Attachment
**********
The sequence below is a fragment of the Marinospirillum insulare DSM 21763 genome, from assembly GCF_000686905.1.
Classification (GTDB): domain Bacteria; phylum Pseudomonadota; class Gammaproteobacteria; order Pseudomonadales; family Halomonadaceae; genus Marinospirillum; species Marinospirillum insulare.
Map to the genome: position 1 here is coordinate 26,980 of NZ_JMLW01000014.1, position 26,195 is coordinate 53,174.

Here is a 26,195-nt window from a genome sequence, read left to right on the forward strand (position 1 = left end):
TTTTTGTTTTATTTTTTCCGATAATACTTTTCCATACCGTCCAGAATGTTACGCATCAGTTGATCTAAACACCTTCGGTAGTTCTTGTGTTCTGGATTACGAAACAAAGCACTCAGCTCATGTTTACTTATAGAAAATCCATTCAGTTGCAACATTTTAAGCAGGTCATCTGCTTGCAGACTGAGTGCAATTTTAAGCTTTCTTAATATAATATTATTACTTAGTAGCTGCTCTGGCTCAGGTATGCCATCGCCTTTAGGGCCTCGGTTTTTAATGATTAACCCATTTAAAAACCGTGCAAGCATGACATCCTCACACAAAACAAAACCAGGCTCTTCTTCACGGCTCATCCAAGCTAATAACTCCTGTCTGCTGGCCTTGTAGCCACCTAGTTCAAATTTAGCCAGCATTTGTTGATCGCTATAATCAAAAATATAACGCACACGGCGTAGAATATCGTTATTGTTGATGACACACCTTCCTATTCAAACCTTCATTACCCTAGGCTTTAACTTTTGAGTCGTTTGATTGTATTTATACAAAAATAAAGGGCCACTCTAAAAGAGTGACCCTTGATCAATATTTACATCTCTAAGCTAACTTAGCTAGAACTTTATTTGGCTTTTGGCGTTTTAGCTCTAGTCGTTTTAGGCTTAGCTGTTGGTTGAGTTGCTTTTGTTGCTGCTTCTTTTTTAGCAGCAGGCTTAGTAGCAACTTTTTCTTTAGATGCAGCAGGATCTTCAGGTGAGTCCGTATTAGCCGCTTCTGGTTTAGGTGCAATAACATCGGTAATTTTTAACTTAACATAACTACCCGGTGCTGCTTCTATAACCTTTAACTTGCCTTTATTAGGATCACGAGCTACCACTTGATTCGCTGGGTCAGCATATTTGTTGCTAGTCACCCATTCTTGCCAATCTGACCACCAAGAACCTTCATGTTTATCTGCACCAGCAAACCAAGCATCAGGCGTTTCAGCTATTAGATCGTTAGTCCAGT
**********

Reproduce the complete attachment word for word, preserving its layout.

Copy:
The sequence below is a fragment of the Marinospirillum insulare DSM 21763 genome, from assembly GCF_000686905.1.
Classification (GTDB): domain Bacteria; phylum Pseudomonadota; class Gammaproteobacteria; order Pseudomonadales; family Halomonadaceae; genus Marinospirillum; species Marinospirillum insulare.
Map to the genome: position 1 here is coordinate 26,980 of NZ_JMLW01000014.1, position 26,195 is coordinate 53,174.

Here is a 26,195-nt window from a genome sequence, read left to right on the forward strand (position 1 = left end):
TTTTTGTTTTATTTTTTCCGATAATACTTTTCCATACCGTCCAGAATGTTACGCATCAGTTGATCTAAACACCTTCGGTAGTTCTTGTGTTCTGGATTACGAAACAAAGCACTCAGCTCATGTTTACTTATAGAAAATCCATTCAGTTGCAACATTTTAAGCAGGTCATCTGCTTGCAGACTGAGTGCAATTTTAAGCTTTCTTAATATAATATTATTACTTAGTAGCTGCTCTGGCTCAGGTATGCCATCGCCTTTAGGGCCTCGGTTTTTAATGATTAACCCATTTAAAAACCGTGCAAGCATGACATCCTCACACAAAACAAAACCAGGCTCTTCTTCACGGCTCATCCAAGCTAATAACTCCTGTCTGCTGGCCTTGTAGCCACCTAGTTCAAATTTAGCCAGCATTTGTTGATCGCTATAATCAAAAATATAACGCACACGGCGTAGAATATCGTTATTGTTGATGACACACCTTCCTATTCAAACCTTCATTACCCTAGGCTTTAACTTTTGAGTCGTTTGATTGTATTTATACAAAAATAAAGGGCCACTCTAAAAGAGTGACCCTTGATCAATATTTACATCTCTAAGCTAACTTAGCTAGAACTTTATTTGGCTTTTGGCGTTTTAGCTCTAGTCGTTTTAGGCTTAGCTGTTGGTTGAGTTGCTTTTGTTGCTGCTTCTTTTTTAGCAGCAGGCTTAGTAGCAACTTTTTCTTTAGATGCAGCAGGATCTTCAGGTGAGTCCGTATTAGCCGCTTCTGGTTTAGGTGCAATAACATCGGTAATTTTTAACTTAACATAACTACCCGGTGCTGCTTCTATAACCTTTAACTTGCCTTTATTAGGATCACGAGCTACCACTTGATTCGCTGGGTCAGCATATTTGTTGCTAGTCACCCATTCTTGCCAATCTGACCACCAAGAACCTTCATGTTTATCTGCACCAGCAAACCAAGCATCAGGCGTTTCAGCTATTAGATCGTTAGTCCAGT